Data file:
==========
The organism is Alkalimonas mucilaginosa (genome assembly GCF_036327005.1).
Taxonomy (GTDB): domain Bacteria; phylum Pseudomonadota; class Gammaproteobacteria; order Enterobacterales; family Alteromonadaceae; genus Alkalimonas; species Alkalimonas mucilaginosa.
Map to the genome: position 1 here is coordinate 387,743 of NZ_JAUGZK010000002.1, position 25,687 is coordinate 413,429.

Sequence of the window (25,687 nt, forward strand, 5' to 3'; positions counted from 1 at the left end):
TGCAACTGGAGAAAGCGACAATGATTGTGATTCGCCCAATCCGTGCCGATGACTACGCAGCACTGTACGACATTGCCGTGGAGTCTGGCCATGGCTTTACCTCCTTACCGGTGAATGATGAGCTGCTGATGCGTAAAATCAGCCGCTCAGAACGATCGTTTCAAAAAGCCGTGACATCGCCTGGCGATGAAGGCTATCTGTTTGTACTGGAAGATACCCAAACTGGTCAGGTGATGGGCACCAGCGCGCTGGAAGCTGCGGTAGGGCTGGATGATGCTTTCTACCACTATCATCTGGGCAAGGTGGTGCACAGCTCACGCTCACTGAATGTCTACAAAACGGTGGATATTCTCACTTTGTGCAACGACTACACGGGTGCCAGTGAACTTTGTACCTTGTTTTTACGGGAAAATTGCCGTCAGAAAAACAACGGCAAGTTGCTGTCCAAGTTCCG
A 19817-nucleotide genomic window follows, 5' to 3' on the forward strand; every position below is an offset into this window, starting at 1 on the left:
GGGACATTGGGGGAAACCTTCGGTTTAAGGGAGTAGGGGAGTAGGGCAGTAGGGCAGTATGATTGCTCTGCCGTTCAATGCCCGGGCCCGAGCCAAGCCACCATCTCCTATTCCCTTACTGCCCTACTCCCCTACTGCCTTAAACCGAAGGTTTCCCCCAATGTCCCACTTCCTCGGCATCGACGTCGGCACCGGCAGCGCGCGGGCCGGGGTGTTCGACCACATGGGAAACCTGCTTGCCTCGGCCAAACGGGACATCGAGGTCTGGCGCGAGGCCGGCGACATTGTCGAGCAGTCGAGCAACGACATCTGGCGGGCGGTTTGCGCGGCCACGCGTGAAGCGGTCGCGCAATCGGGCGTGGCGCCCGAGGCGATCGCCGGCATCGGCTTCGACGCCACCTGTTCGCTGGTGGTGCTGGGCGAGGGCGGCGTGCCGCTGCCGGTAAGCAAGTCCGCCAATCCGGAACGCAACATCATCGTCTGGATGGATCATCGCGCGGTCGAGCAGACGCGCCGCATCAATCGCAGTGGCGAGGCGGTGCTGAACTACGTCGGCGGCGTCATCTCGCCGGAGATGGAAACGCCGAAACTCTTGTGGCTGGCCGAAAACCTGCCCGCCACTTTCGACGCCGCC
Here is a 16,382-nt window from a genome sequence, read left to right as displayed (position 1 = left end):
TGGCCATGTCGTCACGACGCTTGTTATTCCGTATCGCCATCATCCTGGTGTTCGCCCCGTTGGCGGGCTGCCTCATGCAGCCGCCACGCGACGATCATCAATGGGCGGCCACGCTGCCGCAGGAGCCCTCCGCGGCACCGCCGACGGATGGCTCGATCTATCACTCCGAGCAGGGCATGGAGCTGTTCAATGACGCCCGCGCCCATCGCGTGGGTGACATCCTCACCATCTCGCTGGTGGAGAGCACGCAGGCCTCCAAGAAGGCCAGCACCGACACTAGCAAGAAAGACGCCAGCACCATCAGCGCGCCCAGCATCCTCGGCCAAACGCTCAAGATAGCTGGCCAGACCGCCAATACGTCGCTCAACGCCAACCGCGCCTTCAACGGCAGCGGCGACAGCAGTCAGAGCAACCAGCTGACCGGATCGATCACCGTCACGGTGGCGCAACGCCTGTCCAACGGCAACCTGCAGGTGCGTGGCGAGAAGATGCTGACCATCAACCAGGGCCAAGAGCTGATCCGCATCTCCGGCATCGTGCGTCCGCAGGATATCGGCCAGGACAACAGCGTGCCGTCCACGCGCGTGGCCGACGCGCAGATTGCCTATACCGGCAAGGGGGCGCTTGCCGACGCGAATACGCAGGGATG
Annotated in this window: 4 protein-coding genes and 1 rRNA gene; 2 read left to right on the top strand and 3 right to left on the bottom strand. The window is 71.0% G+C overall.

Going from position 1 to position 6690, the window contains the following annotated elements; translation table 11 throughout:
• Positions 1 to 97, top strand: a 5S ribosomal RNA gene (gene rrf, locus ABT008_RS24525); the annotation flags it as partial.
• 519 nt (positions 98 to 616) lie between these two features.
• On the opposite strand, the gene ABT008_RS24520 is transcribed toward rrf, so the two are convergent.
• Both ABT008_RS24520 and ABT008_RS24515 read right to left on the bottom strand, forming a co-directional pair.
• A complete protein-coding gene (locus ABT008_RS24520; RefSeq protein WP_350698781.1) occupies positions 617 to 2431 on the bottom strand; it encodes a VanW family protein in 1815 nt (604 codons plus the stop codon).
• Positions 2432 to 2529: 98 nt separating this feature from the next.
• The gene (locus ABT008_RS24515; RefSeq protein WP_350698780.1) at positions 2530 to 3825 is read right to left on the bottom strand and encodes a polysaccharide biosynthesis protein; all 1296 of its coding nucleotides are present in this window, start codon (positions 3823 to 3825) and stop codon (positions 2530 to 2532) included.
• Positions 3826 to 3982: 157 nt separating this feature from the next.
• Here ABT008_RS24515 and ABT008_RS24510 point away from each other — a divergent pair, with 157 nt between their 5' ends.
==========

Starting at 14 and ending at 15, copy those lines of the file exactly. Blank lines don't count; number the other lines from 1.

• On the opposite strand, the gene ABT008_RS24520 is transcribed toward rrf, so the two are convergent.
• Both ABT008_RS24520 and ABT008_RS24515 read right to left on the bottom strand, forming a co-directional pair.